There is an amusing clip on YouTube, in which Dawkins confronts Rowan Williams. Dawkins asks the archbishop of Canterbury if he really believes in miracles such as the virgin birth and the resurrection, happenings in which the laws of physics and biology are suspended. Well, not literally, says Williams. But, says Dawkins, pouncing, surely Williams believes that these are not just metaphors? No, says the archbishop, they are not just metaphors, they are openings in history, “spaces” when history opens up to its own depths, and something like what we call a “miracle” might occur. Dawkins rightly says that this sounds very nice but is surely nothing more than poetic language. Williams rather shamefacedly agrees. The scene is amusing because both men are so obviously arguing past each other, and are so obviously arguing about language and the role of metaphor.
Dawkins is dead to metaphor, and tries to annul it by insisting on the literal occurrence, contained in actual words, of the virgin birth and the resurrection. And Williams insists that such literalism misses the target, and instead has recourse to the metaphor of “event”, of a “space” opening up in history, an indefinably miraculous aberration. One feels sympathy for both sides – and perhaps simultaneously a plague on both their houses – because Dawkins seems so bullishly literal, and Williams so softly evasive. Contra Dawkins, God should be allowed some metaphorical space; but contra Williams, God’s presence in the world, God’s intervention, should not surely be only metaphorical. God is not just a metaphor.
“Dawkins is dead to metaphor.” Has Wood ever read anything Dawkins has written? One of the hallmarks of the explanatory power of his books is his use of powerful metaphors to communicate — if there’s any criticism to be made, it’s that his metaphors are sometimes too seductive (and sometimes they trap people who aren’t very clever: Mary Midgley, case in point).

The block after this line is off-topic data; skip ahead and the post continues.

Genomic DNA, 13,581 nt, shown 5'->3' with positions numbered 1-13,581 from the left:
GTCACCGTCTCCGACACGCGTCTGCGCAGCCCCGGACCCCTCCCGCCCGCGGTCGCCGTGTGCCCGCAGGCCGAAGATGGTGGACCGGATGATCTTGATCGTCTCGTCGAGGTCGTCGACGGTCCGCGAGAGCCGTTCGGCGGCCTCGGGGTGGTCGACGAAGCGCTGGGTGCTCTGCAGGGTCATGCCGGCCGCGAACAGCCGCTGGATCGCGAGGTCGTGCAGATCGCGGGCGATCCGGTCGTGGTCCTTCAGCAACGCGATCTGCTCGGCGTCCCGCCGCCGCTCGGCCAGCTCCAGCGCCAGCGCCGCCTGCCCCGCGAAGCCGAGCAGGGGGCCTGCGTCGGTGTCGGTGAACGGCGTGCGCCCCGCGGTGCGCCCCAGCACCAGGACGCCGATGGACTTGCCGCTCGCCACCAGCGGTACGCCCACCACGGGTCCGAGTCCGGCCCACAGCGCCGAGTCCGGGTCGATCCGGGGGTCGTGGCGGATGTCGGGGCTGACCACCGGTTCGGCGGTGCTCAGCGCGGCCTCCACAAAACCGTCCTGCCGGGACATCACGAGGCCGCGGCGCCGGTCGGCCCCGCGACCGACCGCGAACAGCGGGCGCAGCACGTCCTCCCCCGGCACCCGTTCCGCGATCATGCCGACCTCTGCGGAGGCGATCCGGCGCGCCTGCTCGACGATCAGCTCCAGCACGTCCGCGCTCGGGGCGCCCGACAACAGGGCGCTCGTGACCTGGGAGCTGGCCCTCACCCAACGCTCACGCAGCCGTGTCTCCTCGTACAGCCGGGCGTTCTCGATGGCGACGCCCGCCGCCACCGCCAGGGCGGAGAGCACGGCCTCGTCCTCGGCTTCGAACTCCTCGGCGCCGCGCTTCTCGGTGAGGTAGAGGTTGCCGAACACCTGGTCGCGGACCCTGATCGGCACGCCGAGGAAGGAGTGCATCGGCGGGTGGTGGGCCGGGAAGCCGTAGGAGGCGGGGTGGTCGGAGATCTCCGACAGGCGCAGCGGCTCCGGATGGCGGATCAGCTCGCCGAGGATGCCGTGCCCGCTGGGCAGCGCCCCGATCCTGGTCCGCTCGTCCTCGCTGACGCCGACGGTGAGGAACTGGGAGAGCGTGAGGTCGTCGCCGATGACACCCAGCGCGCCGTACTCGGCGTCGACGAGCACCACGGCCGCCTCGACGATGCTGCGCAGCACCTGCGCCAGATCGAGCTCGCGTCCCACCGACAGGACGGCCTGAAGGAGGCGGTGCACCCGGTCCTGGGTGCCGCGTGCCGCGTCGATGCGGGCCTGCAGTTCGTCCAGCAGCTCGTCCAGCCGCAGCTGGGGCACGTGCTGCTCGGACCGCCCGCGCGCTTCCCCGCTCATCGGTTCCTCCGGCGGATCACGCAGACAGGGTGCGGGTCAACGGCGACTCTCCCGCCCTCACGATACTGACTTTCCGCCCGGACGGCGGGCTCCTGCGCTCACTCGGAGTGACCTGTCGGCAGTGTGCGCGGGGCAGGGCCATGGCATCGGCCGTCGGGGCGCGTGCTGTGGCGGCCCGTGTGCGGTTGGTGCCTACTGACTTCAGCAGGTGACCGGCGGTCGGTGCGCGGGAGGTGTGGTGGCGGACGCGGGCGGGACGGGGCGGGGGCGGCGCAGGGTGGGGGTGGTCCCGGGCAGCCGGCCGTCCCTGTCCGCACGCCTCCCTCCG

I’ve heard this ‘metaphor’ defense of religion so often, but usually from theologians, not from unbelievers. I usually reply with one simple question:
“Metaphor for what?”
You would expect a literary critic to understand the concept. A metaphor doesn’t just sit there, alone, looking pretty: it’s a proxy for a more difficult or unfamiliar idea, a way to introduce the reader to a new way of looking at something by relating it to something comfortable and old. So what, exactly, is the virgin birth a metaphor for? What does it help us understand? What is the actual underlying phenomenon being described by this peculiar insistence that Jesus’ mother had never had sexual intercourse, if not a literal claim that Mary ‘s vagina had never felt the intrusion of a penis? That’s the mystery here. Williams wasn’t able to explain it. So what good is this metaphor?
Try reversing it sometime. Confront Dawkins with one of his metaphors, like, say, the Selfish Gene, and ask him what he means by it. If he doesn’t just tell you to go read the book, he’ll be able to tell you it’s a metaphor for a gene-centered view of evolution that you can also find in George Williams’ book, Adaptation and Natural Selection, and that it refers to the selective propagation of replicators. It’s a simple language hook to get you thinking about the meat of his story, and he certainly won’t be as bewildered and lost as Rowan Williams on being asked to explain a key concept.
Dawkins wasn’t being excessively literal, and he wasn’t demonstrating a failure to understand the nature of a metaphor. He was being far more aware of the significance of metaphor than Rowan Williams and James Wood, and was trying to decipher actual meaning. Which, apparently, is irrelevant to Williams and incomprehensible to Wood.